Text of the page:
Janus Decision Is a Victory for Government Workers — and Likely Taxpayers

By Richard McCarty

By a 5-4 vote, the Supreme Court ruled in the Janus case that government workers cannot be forced to pay unions just to keep their jobs. This is a huge victory for public employees – and likely for taxpayers as well. Functionally, the Janus v. American Federation of State, County and Municipal Employees decision is like passing a Right to Work law for government workers. From now on, unions will need to continually demonstrate their value to workers and will likely need to scale back their political involvement, or at least adjust their politics to be less partisan.

In its ruling, the Court recognized the freedom of speech rights of government workers. All public employees will now have the right to opt-out of paying unions to lobby for things the employees oppose. Previously, all federal workers, as well as state and local government workers covered by Right to Work laws, had this right; now the rights of state and local government employees who were not already covered by Right to Work laws have been affirmed as well.

Quoting the majority opinion by Justice Samuel Alito, “Compelling individuals to mouth support for views they find objectionable violates that cardinal constitutional command, and in most contexts, any such effort would be universally condemned.”

After years of being neglected, union members are starting to see changes and may soon see even more as a result of this case. One of the changes that workers have already seen is that unions have developed a new sense of urgency toward reaching out to their members. Based on the record of Right to Work states, other changes that could occur include lower union dues and less extravagant compensation for public union bosses.

While this ruling is clearly a win for government workers, here is why it is also likely to be a win for taxpayers. Government unions are some of the biggest funders of liberal politicians who support high taxes and bigger government. With their massive war chests, public employee unions have wielded an inordinate amount of power in setting public policy. For example, they have successfully lobbied for overly-generous pensions that have strained the budgets of states and localities from coast to coast. As these unions see their membership shrink and are forced to focus on serving their members, some of whom are moderate or conservative, they are likely to alter their political spending habits. Furthermore, a 2017 study found that funding and support for Democrat candidates declined after the passage of Right to Work laws, and the Janus decision could have a similar effect.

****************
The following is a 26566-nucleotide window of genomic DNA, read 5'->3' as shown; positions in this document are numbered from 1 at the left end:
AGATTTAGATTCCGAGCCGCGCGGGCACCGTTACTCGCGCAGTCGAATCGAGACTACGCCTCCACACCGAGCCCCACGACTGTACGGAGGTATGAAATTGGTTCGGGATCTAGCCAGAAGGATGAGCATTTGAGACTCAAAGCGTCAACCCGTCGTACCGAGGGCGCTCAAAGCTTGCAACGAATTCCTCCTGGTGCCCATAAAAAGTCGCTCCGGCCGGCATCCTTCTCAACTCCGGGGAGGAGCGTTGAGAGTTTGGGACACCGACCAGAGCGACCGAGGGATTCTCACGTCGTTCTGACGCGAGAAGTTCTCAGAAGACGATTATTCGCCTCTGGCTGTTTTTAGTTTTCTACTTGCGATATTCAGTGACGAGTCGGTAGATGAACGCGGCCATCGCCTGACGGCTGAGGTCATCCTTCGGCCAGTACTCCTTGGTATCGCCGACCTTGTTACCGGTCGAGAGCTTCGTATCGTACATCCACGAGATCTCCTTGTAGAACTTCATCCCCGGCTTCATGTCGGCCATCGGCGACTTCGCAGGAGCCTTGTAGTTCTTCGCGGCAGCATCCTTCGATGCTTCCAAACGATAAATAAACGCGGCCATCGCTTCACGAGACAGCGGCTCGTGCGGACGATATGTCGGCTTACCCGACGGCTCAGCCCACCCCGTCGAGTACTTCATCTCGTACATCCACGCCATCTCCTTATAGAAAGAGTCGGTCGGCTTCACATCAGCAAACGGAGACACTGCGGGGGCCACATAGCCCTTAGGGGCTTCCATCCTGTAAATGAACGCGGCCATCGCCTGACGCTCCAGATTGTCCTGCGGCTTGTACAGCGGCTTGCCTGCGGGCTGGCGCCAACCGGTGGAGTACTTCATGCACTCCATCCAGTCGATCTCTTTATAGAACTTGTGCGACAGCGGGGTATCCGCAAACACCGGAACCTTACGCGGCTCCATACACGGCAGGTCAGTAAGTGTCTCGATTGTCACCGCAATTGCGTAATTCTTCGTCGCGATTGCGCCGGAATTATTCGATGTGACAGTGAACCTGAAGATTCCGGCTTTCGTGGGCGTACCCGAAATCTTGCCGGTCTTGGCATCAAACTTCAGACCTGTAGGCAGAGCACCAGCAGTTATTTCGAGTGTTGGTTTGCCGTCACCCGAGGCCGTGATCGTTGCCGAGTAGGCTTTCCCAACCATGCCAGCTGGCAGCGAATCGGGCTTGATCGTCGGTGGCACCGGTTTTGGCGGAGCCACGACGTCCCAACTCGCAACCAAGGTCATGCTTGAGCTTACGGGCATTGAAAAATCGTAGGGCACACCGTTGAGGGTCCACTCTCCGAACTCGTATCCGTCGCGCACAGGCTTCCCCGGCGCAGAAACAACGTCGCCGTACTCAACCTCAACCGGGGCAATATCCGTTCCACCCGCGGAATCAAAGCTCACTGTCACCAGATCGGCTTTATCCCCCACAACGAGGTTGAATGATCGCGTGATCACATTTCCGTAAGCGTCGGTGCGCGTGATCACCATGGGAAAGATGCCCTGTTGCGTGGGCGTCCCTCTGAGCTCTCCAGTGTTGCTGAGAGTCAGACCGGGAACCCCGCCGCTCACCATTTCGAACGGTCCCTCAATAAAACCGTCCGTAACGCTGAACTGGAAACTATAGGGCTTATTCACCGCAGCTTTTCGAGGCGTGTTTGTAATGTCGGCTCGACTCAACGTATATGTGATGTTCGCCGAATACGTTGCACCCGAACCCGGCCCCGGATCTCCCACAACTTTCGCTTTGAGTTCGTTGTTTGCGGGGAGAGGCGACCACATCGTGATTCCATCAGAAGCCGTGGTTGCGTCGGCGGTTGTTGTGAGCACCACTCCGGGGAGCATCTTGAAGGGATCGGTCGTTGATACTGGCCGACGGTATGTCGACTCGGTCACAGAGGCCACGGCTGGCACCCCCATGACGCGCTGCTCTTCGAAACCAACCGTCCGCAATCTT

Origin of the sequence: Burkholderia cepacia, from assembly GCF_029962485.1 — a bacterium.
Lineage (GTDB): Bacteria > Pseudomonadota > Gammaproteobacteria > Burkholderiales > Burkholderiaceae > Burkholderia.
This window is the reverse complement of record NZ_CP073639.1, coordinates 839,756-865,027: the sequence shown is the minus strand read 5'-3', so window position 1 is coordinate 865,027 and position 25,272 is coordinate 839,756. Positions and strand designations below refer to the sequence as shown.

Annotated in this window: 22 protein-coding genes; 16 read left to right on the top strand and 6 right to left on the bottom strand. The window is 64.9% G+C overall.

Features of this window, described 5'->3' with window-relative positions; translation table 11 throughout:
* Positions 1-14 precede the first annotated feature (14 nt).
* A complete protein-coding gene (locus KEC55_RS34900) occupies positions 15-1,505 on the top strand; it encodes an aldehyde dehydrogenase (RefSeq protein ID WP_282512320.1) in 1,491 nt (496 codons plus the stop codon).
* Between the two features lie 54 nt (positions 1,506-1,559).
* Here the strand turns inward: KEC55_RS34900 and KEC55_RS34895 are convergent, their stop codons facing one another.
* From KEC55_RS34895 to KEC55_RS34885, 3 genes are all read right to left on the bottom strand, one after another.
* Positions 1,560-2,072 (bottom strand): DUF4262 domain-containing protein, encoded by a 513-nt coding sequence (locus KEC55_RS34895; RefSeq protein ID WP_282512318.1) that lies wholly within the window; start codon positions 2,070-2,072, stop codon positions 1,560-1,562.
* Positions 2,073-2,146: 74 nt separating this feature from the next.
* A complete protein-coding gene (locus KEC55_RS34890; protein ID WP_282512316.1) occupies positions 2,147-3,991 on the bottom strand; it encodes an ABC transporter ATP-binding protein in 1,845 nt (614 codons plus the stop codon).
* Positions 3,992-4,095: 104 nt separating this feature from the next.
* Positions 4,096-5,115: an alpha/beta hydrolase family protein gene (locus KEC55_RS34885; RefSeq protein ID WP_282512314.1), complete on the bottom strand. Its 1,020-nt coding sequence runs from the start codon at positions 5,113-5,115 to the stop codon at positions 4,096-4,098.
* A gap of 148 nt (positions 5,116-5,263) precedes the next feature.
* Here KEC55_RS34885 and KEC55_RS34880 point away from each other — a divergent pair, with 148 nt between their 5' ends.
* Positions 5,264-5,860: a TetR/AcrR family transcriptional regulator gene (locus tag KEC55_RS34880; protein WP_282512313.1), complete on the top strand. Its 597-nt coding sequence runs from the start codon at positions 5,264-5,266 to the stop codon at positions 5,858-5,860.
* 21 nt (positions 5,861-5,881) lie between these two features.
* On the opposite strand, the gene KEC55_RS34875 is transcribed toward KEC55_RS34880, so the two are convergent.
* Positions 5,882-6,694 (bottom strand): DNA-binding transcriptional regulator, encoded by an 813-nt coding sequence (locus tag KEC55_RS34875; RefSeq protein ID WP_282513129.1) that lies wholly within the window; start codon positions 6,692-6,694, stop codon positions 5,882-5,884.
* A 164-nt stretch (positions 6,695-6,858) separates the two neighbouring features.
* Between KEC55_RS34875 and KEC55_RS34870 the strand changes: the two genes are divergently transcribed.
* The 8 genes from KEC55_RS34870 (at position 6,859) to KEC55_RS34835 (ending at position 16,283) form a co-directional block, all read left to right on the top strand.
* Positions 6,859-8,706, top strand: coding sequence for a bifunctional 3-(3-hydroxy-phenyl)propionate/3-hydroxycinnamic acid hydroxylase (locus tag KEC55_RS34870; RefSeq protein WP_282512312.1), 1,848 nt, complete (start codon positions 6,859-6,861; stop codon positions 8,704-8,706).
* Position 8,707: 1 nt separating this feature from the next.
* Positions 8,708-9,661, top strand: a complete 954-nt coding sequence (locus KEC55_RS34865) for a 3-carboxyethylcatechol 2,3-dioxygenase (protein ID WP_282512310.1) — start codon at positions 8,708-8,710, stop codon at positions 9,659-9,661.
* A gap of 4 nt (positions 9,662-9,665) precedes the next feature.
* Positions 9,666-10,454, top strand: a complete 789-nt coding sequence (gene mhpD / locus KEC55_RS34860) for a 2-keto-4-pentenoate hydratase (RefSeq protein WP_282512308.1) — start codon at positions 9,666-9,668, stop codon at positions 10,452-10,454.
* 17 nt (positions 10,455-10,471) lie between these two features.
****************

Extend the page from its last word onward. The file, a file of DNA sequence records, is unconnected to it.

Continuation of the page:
Now that the Court has curbed the power of government unions, there are several further steps that the federal government, as well as local and state governments, should take to help restore the proper balance of power between public sector unions and taxpayers.

  • Governments should launch information campaigns to ensure that all public employees know they have the right to opt out of paying union dues or fees.
  • Governments should switch from an opt-out system to an opt-in system for paying union dues – the same system employees use to authorize payroll deductions for the United Way or insurance.
  • Governments should stop allowing their employees to conduct union business on government time. After all, public employees are hired to serve the public, not private labor organizations.

The Supreme Court has delivered an important victory for government workers, and the repercussions are likely to be beneficial to taxpayers. As unions are forced to pay attention to the wishes of their members and are likely forced to tighten their belts due to declining membership, there should be fewer resources available to push Big Government agendas. The federal, state, and local governments should take further action to shift power away from public sector unions and back toward the taxpayers that they are supposed to serve by running informational campaigns to ensure public employees know they can opt out of unions; by changing from a system that requires workers to opt-out of paying unions to one that requires union members to opt-in to pay dues; and by prohibiting government workers from working on union business on government time.

Richard McCarty is the Director of Research at Americans for Limited Government Foundation.

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